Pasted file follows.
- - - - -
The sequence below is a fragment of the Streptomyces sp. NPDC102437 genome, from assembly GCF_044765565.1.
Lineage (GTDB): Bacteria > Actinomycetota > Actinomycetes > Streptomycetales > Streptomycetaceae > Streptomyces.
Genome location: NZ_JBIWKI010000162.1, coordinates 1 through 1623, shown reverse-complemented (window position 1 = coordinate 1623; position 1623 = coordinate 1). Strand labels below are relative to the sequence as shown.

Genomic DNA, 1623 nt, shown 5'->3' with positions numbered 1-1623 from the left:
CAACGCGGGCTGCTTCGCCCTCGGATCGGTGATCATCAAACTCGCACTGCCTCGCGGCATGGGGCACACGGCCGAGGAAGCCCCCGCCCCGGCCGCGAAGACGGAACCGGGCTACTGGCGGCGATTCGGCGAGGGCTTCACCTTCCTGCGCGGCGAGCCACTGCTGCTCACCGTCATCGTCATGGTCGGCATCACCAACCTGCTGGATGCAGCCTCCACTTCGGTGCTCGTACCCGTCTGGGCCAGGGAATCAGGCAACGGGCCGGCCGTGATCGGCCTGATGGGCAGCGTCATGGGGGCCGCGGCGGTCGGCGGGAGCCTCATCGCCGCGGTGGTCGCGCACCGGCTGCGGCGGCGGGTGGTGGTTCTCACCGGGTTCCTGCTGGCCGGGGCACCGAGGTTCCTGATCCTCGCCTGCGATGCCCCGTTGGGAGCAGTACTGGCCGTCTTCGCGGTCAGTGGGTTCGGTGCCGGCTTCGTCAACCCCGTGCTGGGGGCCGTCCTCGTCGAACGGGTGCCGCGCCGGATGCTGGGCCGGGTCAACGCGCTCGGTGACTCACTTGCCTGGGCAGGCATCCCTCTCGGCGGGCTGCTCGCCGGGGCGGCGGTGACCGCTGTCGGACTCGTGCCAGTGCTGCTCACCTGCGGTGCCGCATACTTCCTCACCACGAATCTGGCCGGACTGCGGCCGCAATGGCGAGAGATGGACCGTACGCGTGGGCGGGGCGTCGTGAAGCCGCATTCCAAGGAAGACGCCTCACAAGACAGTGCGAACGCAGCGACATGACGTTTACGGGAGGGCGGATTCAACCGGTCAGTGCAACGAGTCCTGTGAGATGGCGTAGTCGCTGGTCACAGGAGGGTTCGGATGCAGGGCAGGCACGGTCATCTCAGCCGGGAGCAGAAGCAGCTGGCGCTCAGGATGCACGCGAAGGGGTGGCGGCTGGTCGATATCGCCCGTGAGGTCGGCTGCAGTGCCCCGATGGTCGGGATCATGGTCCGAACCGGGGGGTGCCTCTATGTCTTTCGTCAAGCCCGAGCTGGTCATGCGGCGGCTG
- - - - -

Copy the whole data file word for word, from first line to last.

The sequence below is a fragment of the Streptomyces sp. NPDC102437 genome, from assembly GCF_044765565.1.
Lineage (GTDB): Bacteria > Actinomycetota > Actinomycetes > Streptomycetales > Streptomycetaceae > Streptomyces.
Genome location: NZ_JBIWKI010000162.1, coordinates 1 through 1623, shown reverse-complemented (window position 1 = coordinate 1623; position 1623 = coordinate 1). Strand labels below are relative to the sequence as shown.

Genomic DNA, 1623 nt, shown 5'->3' with positions numbered 1-1623 from the left:
CAACGCGGGCTGCTTCGCCCTCGGATCGGTGATCATCAAACTCGCACTGCCTCGCGGCATGGGGCACACGGCCGAGGAAGCCCCCGCCCCGGCCGCGAAGACGGAACCGGGCTACTGGCGGCGATTCGGCGAGGGCTTCACCTTCCTGCGCGGCGAGCCACTGCTGCTCACCGTCATCGTCATGGTCGGCATCACCAACCTGCTGGATGCAGCCTCCACTTCGGTGCTCGTACCCGTCTGGGCCAGGGAATCAGGCAACGGGCCGGCCGTGATCGGCCTGATGGGCAGCGTCATGGGGGCCGCGGCGGTCGGCGGGAGCCTCATCGCCGCGGTGGTCGCGCACCGGCTGCGGCGGCGGGTGGTGGTTCTCACCGGGTTCCTGCTGGCCGGGGCACCGAGGTTCCTGATCCTCGCCTGCGATGCCCCGTTGGGAGCAGTACTGGCCGTCTTCGCGGTCAGTGGGTTCGGTGCCGGCTTCGTCAACCCCGTGCTGGGGGCCGTCCTCGTCGAACGGGTGCCGCGCCGGATGCTGGGCCGGGTCAACGCGCTCGGTGACTCACTTGCCTGGGCAGGCATCCCTCTCGGCGGGCTGCTCGCCGGGGCGGCGGTGACCGCTGTCGGACTCGTGCCAGTGCTGCTCACCTGCGGTGCCGCATACTTCCTCACCACGAATCTGGCCGGACTGCGGCCGCAATGGCGAGAGATGGACCGTACGCGTGGGCGGGGCGTCGTGAAGCCGCATTCCAAGGAAGACGCCTCACAAGACAGTGCGAACGCAGCGACATGACGTTTACGGGAGGGCGGATTCAACCGGTCAGTGCAACGAGTCCTGTGAGATGGCGTAGTCGCTGGTCACAGGAGGGTTCGGATGCAGGGCAGGCACGGTCATCTCAGCCGGGAGCAGAAGCAGCTGGCGCTCAGGATGCACGCGAAGGGGTGGCGGCTGGTCGATATCGCCCGTGAGGTCGGCTGCAGTGCCCCGATGGTCGGGATCATGGTCCGAACCGGGGGGTGCCTCTATGTCTTTCGTCAAGCCCGAGCTGGTCATGCGGCGGCTG